• Ghost Rider (2007) (PG-13: Horror violence and disturbing imagery) — *1/2. Nicolas Cage is Ghost Rider, Marvel’s cursed superhero, who metes out justice astride a flaming motorcycle. Johnny Blaze (Mr. Cage) makes a deal with the devil and is transformed into a fiery avenger with supernatural powers. “Ghost Rider” is alternately dopey and surreal, meant only for the most forgiving comic book junkies. — Christian Toto

• Hannibal Rising (2007) (R: Disturbing themes, violent imagery, adult language and gore) — **. The prequel to the Hannibal Lecter franchise shows the personal tragedies that created the serial cannibal we came to know and fear. The young Lecter, played by relative unknown Gaspard Ulliel, can’t convey a fraction of the fright Anthony Hopkins summoned in his signature role. — Christian Toto

• The Last King of Scotland (2006) (R: Some strong violence and gruesome images, sexual content and language) — ***1/2. This fictionalized study of Ugandan despot Idi Amin earned Forest Whitaker an Oscar nomination for his nuanced and mesmerizing turn as Amin. The rising young Scottish actor James McAvoy plays a Scottish medical missionary, a naive idealist who becomes Amin’s personal physician and eventually an unwitting partner to his crimes. The film offers not just a sophisticated understanding of the cult of personality but, with Mr. Whitaker’s performance, an engrossing tale from the start through its bloody end. — Kelly Jane Torrance

• Letters From Iwo Jima (2007) (R: Graphic war violence) — ***1/2. Clint Eastwood’s second, and superior, World War II epic in the past few months focuses on the Japanese soldiers forced to fight in the waning days of the war. Weary troops dig in at Iwo Jima as the Allied forces advance for a major battle, and the director makes every element of it feel brutal and real. In Japanese with English subtitles. Four Academy Award nominations, including best movie and direction. — Christian Toto

• Music and Lyrics (2007) (PG-13: Some sexual content — *. Romantic comedy written and directed by Marc Lawrence, who penned “Miss Congeniality.” In this formulaic film, Alex Fletcher (Hugh Grant) is a has-been ‘80s artist who teams up with an unlikely lyricist, a plant caretaker named Sophie Fisher (Drew Barrymore). Their goal: to produce the next hit for the moment’s biggest, raunchiest pop star. The movie does a nice job parodying the recording industry, with its vacuity and over-bloated budgets, but ultimately, it suffers from that which it decries. — Jenny Mayo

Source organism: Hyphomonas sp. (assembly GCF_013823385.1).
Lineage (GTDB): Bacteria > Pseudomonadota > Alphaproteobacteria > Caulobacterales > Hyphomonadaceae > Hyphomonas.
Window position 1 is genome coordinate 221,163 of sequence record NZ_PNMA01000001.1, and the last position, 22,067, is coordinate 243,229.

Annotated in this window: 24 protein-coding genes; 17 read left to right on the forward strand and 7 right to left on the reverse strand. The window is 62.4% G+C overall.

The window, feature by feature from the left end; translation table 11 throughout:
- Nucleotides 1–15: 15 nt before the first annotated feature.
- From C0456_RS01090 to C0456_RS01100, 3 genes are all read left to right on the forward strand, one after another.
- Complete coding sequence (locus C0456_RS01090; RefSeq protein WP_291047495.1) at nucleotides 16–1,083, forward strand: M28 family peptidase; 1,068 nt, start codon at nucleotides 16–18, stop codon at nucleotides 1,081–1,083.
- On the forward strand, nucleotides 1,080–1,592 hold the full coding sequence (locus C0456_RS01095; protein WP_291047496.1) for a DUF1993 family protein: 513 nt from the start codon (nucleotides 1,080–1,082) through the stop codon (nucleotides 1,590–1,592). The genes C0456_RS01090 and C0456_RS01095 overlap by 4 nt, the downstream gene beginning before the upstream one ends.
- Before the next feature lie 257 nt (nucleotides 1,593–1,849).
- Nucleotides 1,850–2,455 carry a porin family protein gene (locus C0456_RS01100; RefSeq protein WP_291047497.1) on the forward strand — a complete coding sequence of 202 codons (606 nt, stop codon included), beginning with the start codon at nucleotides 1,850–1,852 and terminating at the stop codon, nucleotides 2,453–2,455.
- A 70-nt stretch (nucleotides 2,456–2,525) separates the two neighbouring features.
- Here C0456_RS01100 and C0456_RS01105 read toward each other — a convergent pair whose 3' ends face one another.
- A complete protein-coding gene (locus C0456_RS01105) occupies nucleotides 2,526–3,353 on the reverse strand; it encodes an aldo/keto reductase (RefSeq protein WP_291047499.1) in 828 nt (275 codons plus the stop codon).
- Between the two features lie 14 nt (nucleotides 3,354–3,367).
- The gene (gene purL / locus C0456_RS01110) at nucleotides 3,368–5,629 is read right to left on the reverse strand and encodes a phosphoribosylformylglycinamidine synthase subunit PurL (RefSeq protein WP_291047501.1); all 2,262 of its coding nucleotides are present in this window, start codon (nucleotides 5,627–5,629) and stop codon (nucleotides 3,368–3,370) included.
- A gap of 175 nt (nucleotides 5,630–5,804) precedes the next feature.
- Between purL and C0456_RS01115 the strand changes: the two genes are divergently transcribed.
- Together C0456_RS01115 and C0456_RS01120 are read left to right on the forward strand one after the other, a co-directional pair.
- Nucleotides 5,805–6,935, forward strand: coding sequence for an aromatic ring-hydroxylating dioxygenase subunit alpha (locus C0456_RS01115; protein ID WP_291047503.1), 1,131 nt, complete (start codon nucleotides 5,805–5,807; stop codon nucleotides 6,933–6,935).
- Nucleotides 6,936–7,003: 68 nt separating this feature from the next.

• Norbit (2007) (PG-13: Crude sexual humor, adult language and nudity) — **. Eddie Murphy is Norbit, a meek man overwhelmed by his gargantuan wife, also played by Mr. Murphy. “Norbit” scores a few easy laughs, but much of the movie is obsessed with crude, often offensive gags. — Christian Toto

• Notes on a Scandal (2006) (R: Language and some aberrant sexual content) — ***1/2. Few moviegoing experiences this year were as pleasurable as watching Judi Dench and Cate Blanchett, two of the best actresses of their generations, go at each other in “Notes on a Scandal.” Miss Blanchett is a teacher having an illicit affair with a student, while Miss Dench uses her friend’s secret for her own purposes in this literate thriller turned melodrama. Oscar nominations to Miss Dench for best actress and Miss Blanchett for supporting actress. — Kelly Jane Torrance

• Pan’s Labyrinth (2007) (R: Graphic violence and some language) — ****. With his dark fairy tale for adults set in Franco’s Spain, which explores good and evil, childhood, imagination and politics in the tradition of Terry Gilliam, director Guillermo del Toro has made a masterpiece whose images are not soon forgotten. In Spanish with English subtitles. Three Oscar nominations, including best foreign-language film. — Kelly Jane Torrance